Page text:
PETALING JAYA: Non-bank financial provider MALAYSIA BUILDING SOCIETY BHD (MBSB) has failed to strike a merger with Bank Muamalat Malaysia Bhd, its second botched merger attempt in recent times.
MBSB told Bursa Malaysia yesterday that it and the parties involved, namely, DRB-HICOM BHD and Khazanah Nasional Bhd, have decided to end negotiations for the proposed merger to form the country’s biggest standalone Islamic bank after having failed to agree on the terms.
“After a series of discussions and negotiations, DRB-HICOM, MBSB and Khazanah have not been able to reach an agreement on the terms and conditions of the proposed merger.
“Accordingly, the parties have mutually agreed to end all discussions and not proceed with the proposed merger,” MBSB said in a filing with Bursa.
MBSB president and chief executive officer Datuk Ahmad Zaini Othman said the parties had diligently been working towards formulating a position that would best strengthen the new merged entity, as well as serve the best interest of all shareholders.
“Unfortunately, despite these efforts, we were not able to commonly agree on that position,” he said in a statement.
Banking sources said that the merger talks broke down over issues of control in the combined banking entity.
According to sources, DRB-Hicom was looking at a higher valuation for Bank Muamalat that would have translated to a higher shareholding and control of the merged entity. This apparently did not sit well with MBSB’s major shareholder, the Employees Provident Fund (EPF), which was also seeking to be the controlling shareholder. The EPF owns 65% of MBSB.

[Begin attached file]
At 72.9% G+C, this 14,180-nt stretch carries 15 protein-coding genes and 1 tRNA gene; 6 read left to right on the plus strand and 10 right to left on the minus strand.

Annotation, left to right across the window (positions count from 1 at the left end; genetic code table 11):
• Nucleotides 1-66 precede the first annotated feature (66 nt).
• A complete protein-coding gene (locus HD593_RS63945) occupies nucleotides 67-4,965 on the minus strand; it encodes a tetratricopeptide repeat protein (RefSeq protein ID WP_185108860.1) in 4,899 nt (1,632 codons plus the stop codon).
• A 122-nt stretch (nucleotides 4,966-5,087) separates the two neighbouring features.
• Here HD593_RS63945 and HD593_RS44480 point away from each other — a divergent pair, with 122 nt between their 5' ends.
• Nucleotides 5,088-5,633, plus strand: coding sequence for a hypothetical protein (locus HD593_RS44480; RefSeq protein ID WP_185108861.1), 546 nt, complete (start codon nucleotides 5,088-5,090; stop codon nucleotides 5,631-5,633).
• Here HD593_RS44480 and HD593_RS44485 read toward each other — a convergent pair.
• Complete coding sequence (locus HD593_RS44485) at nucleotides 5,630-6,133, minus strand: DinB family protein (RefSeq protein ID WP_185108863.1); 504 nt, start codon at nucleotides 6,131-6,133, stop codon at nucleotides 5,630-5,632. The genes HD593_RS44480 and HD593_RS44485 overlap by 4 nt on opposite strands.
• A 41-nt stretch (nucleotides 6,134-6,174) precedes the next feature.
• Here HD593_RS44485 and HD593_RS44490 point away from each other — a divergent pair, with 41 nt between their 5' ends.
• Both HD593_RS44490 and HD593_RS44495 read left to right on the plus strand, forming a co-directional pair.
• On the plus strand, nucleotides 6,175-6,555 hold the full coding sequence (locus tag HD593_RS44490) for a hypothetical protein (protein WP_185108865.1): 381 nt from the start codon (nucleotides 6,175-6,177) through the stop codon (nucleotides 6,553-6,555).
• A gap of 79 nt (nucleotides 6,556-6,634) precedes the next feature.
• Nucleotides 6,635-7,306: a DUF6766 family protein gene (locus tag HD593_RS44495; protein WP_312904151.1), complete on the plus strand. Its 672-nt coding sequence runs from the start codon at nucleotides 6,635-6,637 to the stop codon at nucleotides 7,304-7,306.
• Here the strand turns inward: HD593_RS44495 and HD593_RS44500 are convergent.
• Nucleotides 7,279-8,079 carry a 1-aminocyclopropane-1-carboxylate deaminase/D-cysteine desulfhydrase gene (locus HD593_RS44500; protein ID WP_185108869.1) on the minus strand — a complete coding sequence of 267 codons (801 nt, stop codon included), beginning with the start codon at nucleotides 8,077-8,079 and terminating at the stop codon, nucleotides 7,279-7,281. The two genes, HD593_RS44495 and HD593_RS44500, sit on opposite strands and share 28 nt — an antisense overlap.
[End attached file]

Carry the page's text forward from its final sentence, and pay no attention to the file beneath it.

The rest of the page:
Bank Muamalat is 70%-owned by DRB-Hicom, while Malaysia’s sovereign wealth fund Khazanah holds the remaining 30% interest.
Based on earlier talks, the deal was to have been effected via a share swap with no cash involved. Banking sources said when the deal was being crafted, the EPF was to have emerged as the single-largest shareholder in the enlarged entity with a stake of between 35% and 40%, while DRB-Hicom was to hold about 20% and Khazanah around 10%.
Meanwhile, on the bourse, MBSB shares fell 2.76% or four sen to RM1.41 as investors reacted negatively to prospects for the company that has been hit by a hefty loan loss provision due to its kitchen-sinking exercise,
Shares of DRB-Hicom, on the other hand, were up 0.96% or one sen to RM1.05 at yesterday’s close.
Notably, this was the second deal in about a year that had failed to work out for MBSB after a three-way tie-up between CIMB GROUP HOLDINGS BHD and RHB Capital Bhd to create Malaysia’s biggest bank by assets had been aborted in January last year.
In addressing MBSB’s plans moving forward, Ahmad Zaini said there was a lot of value in MBSB even though it was not a banking institution.
“Hence, we should still continue to add to this value regardless of the status that MBSB holds.
“Our team had already embarked on revised strategies in the fourth quarter of last year, taking cognizant of changes in the economy. We are also being more prudent in the sectors that we continue to lend and our impairment programme is running into its second year.”
He said emphasis would be placed on the company’s continuous efforts to strengthen its funding programme and build up its capabilities in both business and operations.
An analyst, when contacted, said that the failed merger was short-term negative for MBSB.
“As part of its aspiration to be a full-fledged Islamic bank, MBSB would still be keen on a corporate exercise, but is unlikely to find a partner at least in the next 12-month amid an environment where banks are cost-cutting,” he said.
MBSB, one of the non-conventional banks in the local financial industry, has a long-term plan to graduate from a non-bank to a full-fledged Islamic bank to increase its competitiveness.
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